“I bet they hadn’t really sung these songs in any sort of consistent way for… forty years. You know, some of them might have sung some of them… but it was probably forty years… they learned them in their childhood… and then, they didn’t all know exactly the same songs, so then they would start teaching them to each other and maybe someone would remember that ‘oh yeah, I did know that song.’”

Going through my family attic, I came across a box of tapes hand-labelled “Yiddish Yodel 1992-95.” They were recordings of a large gathering of people singing in Yiddish and Hebrew. I asked around to find out more, and although it seems only a couple of the original participants are still alive, one of their daughters gave me this detailed account.

Although the specific tradition of the “Yiddish Yodel” was a new one—created by this small community of Jewish artists in the 1980s. It was clearly a way to preserve much older traditions of folk music and language they feared were dying out, and was not the first attempt at this. In 1948, Ben Stonehill collected over one thousand songs from holocaust survivors in New York.

In the instance of the “Yiddish Yodel,” we see folk, communal, spontaneous origins. However as it progressed, we can see formalization and the development of a separation between active bearers (Renee and Bernie) and passive bearers (their friends).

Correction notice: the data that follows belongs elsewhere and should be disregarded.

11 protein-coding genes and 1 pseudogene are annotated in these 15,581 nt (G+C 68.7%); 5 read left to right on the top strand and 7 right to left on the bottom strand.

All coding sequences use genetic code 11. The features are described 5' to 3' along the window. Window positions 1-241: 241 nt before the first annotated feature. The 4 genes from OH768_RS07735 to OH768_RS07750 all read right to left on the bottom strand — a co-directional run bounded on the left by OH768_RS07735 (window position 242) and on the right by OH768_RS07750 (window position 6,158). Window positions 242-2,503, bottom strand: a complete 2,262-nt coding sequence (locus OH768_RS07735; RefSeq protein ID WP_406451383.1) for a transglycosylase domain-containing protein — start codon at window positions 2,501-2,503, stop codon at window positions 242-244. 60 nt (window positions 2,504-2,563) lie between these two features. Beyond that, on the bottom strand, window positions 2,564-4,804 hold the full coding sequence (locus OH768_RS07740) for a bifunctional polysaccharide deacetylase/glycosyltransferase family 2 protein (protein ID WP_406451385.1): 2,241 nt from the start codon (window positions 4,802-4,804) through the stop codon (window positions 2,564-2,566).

Childhood
Musical
Tales /märchen

Rockin, Rollin, Ridin!

Main Piece: KK: My mom used to sing this song to us, when we were falling asleep and stuff, and for the life of me I can’t ever figure out where it came from. She went: “Tommy’s at the engine, someone rings the bell, Sarah holds the lantern, to show that all is well, rockin rollin ridin, all along the rails, heading for morning town, many miles away.” It’s about a train, if you couldn’t tell, but I have no idea where she got that song, but she used to sing it!

 

Context: This song was sung as a lullaby when KK and her sister were young.

 

Background: KK’s mother learned this from her grandmother, who probably heard the version sung by The Seekers and turned it into a lullaby, much akin to “A Bushel and a Peck”, which is often used as lullabies as well.

 

Analysis: Turns out, upon research, this song is by The Seekers, and is called Morningtown Ride! So many people I saw said that their mother used to sing this song to them as a lullaby, so somewhere along the way this song turned into a typical lullaby. It is interesting to think about this alongside the issue of Simon and Garfunkel and their “folk” music, because even though this song was authored and created by a band and publicized, the fact that culture has taken it and turned it into a lullaby has changed it into a piece of folklore.